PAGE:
How to Stop a Divorce

divorce reconciling

Usually, once someone takes the step of actually filing for divorce, they follow the process through to the end. However, there are a number of reasons why someone may change their mind about divorce after filing. If you have filed for divorce, and now want to stop the proceedings and remain married to your spouse, here’s what you need to know.

Have you completed the final steps in the divorce process?

The answer is very state specific. If no, it may not be necessary to file anything additional to prevent the divorce from going forward. For example, in Pennsylvania, certain affidavits and waivers must be filed within a very limited timeline to complete the divorce process. If they aren’t filed, the judge cannot sign the Decree to finalize the divorce and will eventually dismiss the case if no additional action is taken. In a state like California, where the Final Judgment dissolving the marriage can be filed months before the mandatory six months waiting period has run, it is important to take action by filing a Request for Dismissal (Form CIV-110) and Notice of Entry of Dismissal (Form CIV-120) along with the Proof of Service. Otherwise, it is likely that the divorce will proceed, and you will receive notice that you are divorced once the allotted time period has passed.

Which documents do I need to file to stop the case?

The exact name of the documents needed varies by state, but generally, the spouse who filed for divorce will file a Motion to Dismiss or a Notice of Nonsuit/Notice of Voluntary Dismissal. If the divorce filing was joint (simplified) with the petition or complaint signed by both spouses, the Motion to Dismiss will need to be signed by both spouses. In a divorce where only one person signed the petition or complaint, only that person, known as the Petitioner or Plaintiff, needs to file a motion. Unlike with a joint divorce filing, when only one spouse files for divorce, it will be necessary to serve the other spouse, known as the Respondent or Defendant, with a copy of the motion. It may also be necessary to file a Certificate of Service with the Clerk.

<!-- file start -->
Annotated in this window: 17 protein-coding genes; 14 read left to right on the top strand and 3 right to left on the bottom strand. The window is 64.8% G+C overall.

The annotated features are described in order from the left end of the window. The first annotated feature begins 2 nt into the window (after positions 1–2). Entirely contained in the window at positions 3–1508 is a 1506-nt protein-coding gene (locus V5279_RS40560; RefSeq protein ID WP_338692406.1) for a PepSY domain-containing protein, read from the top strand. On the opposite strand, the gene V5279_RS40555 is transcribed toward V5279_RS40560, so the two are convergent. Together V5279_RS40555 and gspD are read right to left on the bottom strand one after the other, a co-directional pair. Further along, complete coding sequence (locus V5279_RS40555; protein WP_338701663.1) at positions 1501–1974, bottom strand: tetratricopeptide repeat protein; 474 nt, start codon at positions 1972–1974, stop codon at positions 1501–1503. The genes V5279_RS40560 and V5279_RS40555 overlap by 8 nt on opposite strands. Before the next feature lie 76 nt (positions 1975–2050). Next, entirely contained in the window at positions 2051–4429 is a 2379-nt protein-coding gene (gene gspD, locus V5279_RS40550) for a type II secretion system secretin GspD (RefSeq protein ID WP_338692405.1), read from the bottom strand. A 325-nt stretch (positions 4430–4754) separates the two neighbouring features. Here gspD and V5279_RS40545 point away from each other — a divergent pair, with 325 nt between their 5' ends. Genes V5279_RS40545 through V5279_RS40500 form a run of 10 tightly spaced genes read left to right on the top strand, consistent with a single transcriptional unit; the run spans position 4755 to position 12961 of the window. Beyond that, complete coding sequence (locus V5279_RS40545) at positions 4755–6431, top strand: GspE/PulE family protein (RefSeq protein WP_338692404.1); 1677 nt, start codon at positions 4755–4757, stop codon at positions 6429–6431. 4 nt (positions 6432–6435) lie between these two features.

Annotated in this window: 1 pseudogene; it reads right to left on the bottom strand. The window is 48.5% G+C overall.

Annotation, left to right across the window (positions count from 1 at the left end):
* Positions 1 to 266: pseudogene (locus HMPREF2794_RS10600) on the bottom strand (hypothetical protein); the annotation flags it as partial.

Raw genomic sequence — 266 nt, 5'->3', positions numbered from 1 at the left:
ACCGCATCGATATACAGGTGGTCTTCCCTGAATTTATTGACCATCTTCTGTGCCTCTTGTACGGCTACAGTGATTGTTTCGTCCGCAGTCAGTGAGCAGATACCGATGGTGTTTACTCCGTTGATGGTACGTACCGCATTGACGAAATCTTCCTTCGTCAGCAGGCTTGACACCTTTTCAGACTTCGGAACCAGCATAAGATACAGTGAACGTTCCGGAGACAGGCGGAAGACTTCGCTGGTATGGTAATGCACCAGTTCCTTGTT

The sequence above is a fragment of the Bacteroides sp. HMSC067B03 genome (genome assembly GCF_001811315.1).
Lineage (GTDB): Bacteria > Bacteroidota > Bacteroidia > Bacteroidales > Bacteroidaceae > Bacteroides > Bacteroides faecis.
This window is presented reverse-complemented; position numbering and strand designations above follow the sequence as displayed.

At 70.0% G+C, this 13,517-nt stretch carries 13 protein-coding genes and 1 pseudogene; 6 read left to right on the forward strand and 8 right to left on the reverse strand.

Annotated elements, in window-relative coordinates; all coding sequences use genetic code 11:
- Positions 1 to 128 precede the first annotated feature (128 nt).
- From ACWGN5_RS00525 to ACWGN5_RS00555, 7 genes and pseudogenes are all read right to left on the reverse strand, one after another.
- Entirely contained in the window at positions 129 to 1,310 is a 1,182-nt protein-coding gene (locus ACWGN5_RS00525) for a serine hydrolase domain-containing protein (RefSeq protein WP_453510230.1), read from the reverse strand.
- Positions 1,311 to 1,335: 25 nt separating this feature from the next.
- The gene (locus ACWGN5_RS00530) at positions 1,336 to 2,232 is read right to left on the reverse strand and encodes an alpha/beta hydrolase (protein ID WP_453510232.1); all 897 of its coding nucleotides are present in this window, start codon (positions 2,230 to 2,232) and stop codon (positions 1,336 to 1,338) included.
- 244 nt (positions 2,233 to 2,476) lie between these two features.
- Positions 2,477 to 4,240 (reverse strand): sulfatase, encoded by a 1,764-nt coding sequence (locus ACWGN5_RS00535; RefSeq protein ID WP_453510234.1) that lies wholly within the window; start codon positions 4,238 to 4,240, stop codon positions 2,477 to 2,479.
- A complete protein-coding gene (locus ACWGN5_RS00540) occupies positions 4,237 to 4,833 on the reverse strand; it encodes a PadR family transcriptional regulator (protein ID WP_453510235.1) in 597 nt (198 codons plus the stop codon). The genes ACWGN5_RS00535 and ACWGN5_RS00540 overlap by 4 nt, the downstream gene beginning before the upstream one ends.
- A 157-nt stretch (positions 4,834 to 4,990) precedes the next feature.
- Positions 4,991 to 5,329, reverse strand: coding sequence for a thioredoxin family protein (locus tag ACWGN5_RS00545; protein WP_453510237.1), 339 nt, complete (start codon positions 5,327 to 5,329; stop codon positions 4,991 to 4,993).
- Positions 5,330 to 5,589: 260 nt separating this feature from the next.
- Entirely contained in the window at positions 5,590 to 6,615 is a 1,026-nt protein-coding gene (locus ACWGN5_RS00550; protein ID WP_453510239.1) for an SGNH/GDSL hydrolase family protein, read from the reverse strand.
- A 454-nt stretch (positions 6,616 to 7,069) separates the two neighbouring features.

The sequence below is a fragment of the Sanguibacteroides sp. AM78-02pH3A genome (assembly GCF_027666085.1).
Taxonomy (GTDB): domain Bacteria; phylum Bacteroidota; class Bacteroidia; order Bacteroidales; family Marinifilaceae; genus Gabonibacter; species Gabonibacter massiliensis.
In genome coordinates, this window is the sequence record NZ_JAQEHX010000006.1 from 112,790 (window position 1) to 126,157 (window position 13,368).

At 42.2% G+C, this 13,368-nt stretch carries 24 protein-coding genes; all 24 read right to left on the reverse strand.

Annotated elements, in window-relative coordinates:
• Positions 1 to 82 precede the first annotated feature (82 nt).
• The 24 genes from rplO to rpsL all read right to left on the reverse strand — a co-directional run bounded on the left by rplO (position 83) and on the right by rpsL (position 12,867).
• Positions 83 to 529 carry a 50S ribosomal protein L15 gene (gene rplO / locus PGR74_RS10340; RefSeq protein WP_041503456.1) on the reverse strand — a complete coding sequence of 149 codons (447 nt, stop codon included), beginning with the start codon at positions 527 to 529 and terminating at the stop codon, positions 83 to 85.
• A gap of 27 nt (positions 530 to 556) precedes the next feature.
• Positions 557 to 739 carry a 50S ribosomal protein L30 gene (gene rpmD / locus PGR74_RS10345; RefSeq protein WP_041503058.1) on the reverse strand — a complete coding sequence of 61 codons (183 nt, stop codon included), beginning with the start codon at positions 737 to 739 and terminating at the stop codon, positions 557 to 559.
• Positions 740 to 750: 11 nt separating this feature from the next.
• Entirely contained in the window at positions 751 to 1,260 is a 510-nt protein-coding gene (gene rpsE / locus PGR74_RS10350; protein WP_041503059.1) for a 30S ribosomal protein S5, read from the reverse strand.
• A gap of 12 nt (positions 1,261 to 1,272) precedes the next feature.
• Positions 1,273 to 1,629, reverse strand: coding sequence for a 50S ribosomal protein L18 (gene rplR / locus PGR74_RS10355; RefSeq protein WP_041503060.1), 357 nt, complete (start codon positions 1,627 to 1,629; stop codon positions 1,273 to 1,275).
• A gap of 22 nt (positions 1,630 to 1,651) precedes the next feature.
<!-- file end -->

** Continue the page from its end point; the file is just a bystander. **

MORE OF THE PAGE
In some states, you may also need to prepare an Order of Dismissal for the Judge. It is important that the Order states that the dismissal is “without prejudice,” which means that you can re-open the case later if you decide to proceed with the divorce.

File the original of each required document as well as two copies of each. One of those copies will be used to notify the other spouse that the Petitioner has requested that the judge stop the divorce. State-specific information about stopping a divorce after it has been filed is available below.

Divorce Case Dismissal Forms
AlabamaAlabama Voluntary Dismissal Rules
CaliforniaCalifornia Self-Help Dismissal
FloridaFlorida Notice of Voluntary Dismissal
GeorgiaGeorgia Notice of Voluntary Dismissal
MassachusettsMassachusetts Dismissal of Action Rules
MarylandMaryland Motion to Dismiss
MichiganMichigan MC 09
New JerseyNew Jersey Dismissal of Action Rules
PennsylvaniaPennsylvania Withdrawing Divorce Complaint
TexasTexas Notice of Nonsuit
Texas Order Granting Nonsuit
WashingtonWashington Motion and Order